Texas Truck Accident Highlights Dangers of Sleep Apnea
Posted By The Carlson Law Firm || 26-Oct-2011
Commercial vehicle crashes have many root causes. Many people may believe speeding violations, defective equipment and driver training may be common causes; however, most may not realize that driver fatigue is a real issue. For people like Wanda Lindsay, truck driver fatigue can be life altering.
On May 7, 2010, Wanda and her husband, John Lindsay, were taking a sunny drive. Upon running into traffic congestion, the couple found themselves stopped on Interstate 30 near Texarkana. Soon thereafter, an 18-wheeler, barrelling at 70 miles per hour, crashed into the rear of their car. Wanda Lindsay was rushed to the hospital, but her husband died from his injuries. She filed a lawsuit against the driver and his company. The trucker had been diagnosed with severe sleep apnea and he may have been asleep at the wheel when he caused the fatal crash.
As a way of addressing the problem that caused her husband’s death, Wanda Lindsay created the John Lindsay Foundation. The foundation’s mission is to improve public safety, encourage the commercial carrier industry to establish programs that monitor and treat their employee’s sleep apnea problems, and to increase public awareness about the problem of sleep apnea in the commercial carrier industry. The non-profit held its inaugural educational event this past summer entitled “Sleep Apnea Kills.”
In addition to banquets and presentations, the foundation is promoting a sleep therapy program for commercial vehicle drivers. The program, which incorporates testing, diagnosis, and delivery of sleep-therapy equipment, aims to treat truckers with sleep apnea.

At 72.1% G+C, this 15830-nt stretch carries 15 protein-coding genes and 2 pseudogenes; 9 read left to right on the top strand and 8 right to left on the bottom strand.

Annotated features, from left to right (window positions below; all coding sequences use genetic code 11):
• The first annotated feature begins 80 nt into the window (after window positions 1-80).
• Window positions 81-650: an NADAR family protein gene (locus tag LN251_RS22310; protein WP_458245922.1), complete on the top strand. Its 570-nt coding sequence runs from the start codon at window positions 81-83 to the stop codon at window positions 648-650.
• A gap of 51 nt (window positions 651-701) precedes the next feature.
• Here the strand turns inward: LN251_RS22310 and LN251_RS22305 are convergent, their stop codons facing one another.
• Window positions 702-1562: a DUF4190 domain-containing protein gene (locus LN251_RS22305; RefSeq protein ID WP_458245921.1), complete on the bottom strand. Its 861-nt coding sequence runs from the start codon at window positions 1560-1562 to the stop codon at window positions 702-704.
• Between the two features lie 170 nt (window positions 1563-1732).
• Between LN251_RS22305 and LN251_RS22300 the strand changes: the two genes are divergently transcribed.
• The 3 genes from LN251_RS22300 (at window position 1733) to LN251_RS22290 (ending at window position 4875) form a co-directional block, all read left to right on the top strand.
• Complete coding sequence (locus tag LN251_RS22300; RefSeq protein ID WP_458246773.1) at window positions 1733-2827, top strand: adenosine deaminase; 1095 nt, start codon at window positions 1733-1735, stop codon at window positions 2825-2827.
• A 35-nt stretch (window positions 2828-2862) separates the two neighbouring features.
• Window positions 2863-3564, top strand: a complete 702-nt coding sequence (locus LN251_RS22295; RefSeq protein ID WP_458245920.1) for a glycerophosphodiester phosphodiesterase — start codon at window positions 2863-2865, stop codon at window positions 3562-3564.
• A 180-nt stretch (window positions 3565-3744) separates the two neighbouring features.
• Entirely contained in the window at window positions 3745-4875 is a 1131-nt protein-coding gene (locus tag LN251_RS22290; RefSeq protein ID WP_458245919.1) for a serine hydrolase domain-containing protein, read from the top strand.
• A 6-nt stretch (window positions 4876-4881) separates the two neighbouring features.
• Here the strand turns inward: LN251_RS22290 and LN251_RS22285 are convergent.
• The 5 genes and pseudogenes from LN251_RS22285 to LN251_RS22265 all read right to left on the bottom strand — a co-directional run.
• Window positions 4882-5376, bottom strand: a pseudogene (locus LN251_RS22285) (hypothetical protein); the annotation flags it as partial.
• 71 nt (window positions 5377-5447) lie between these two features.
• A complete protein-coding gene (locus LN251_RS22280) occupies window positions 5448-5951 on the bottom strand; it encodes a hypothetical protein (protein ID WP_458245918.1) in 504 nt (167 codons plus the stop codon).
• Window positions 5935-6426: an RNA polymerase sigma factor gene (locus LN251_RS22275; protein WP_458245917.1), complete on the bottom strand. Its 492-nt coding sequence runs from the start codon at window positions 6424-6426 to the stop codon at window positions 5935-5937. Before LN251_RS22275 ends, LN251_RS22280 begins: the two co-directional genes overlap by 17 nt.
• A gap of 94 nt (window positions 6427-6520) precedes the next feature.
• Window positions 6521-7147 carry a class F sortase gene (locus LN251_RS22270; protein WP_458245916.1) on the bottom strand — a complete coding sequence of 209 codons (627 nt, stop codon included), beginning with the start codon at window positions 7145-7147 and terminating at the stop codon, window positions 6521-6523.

Sleep apnea is a chronic disorder that disrupts sleep and leads to daytime sleepiness. This sleep disorder can increase risks for diabetes, stroke, heart disease, obesity and hypertension.
Some carriers, such as Wisconsin-based Schneider National, have adopted comparable practices. The company, which has been applauded by the National Sleep Foundation, provides a rigorous and effective apnea testing, treating and monitoring program for company truckers.
The Federal Motor Carrier Safety Administration (FMCSA) reported 74,000 injuries and 3,380 deaths associated with truck-related traffic crashes in 2009. The National Transportation Safety Board (NTSB) reports that driver fatigue is linked to 31 to 41 percent of crashes of commercial vehicles.
While the federal government has established rules designed to combat impaired, drowsy and fatigued driving by truckers, the problem still remains. Public awareness and action is necessary.
Source: Statesman.com, New Braunfels widow fights sleep apnea in transportation, Helen Anders, 26 Spetember 2011